Suspected food allergies should always be evaluated, diagnosed, and treated by a qualified medical professional, such as a board-certified allergist.
What is an allergist?
According to the American Academy of Allergy, Asthma & Immunology (AAAAI), “An allergist / immunologist (commonly referred to as an allergist) is a physician specially trained to diagnose, treat and manage allergies, asthma and immunologic disorders including primary immunodeficiency disorders.”
What skills and training do allergists have?
The American College of Allergy, Asthma & Immunology (ACAAI) states: “After earning a medical degree, the doctor must complete a three-year residency-training program in either internal medicine or pediatrics. Then, an allergist completes two or three more years of study in the field of asthma, allergy and immunology. You can be certain that your doctor has met these requirements if he or she is certified by the American Board of Allergy and Immunology.”
Ways to Find an Allergist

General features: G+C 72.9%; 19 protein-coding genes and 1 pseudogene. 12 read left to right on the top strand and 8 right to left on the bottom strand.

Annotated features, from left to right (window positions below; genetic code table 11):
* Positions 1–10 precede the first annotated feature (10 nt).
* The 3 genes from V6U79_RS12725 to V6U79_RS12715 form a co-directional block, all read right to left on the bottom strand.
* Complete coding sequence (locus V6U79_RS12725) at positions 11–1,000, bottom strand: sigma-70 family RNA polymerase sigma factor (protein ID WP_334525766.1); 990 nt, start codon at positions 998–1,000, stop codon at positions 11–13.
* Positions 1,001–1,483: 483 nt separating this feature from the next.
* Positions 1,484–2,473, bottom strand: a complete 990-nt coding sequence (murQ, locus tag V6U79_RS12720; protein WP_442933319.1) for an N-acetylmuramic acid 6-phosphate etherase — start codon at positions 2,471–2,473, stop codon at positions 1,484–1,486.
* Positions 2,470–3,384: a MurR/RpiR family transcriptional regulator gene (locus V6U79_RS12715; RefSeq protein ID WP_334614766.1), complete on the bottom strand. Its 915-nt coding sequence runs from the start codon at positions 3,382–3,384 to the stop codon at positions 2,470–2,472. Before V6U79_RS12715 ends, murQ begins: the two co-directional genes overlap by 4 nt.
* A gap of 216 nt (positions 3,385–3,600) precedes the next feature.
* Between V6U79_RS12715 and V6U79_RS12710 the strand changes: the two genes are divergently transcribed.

Here are a few ways you can go about finding an allergist in your area.
Your primary care provider may refer you to an allergist. Your health insurance company or health maintenance organization (HMO) may also have an approved list of allergy specialists.
This directory allows you to search by location or name and filter by specialty (e.g. food challenges, board certified, etc.)
Search by city or zip code for allergists and immunologists in your area. The directory also denotes Fellows who have achieved recognition as leaders in the field of allergy/immunology.
Keep in mind that it may take time to find an allergist who is right for you or your family. The information provided here is meant to serve as a resource for where to begin when seeking medical advice or attention for food allergies.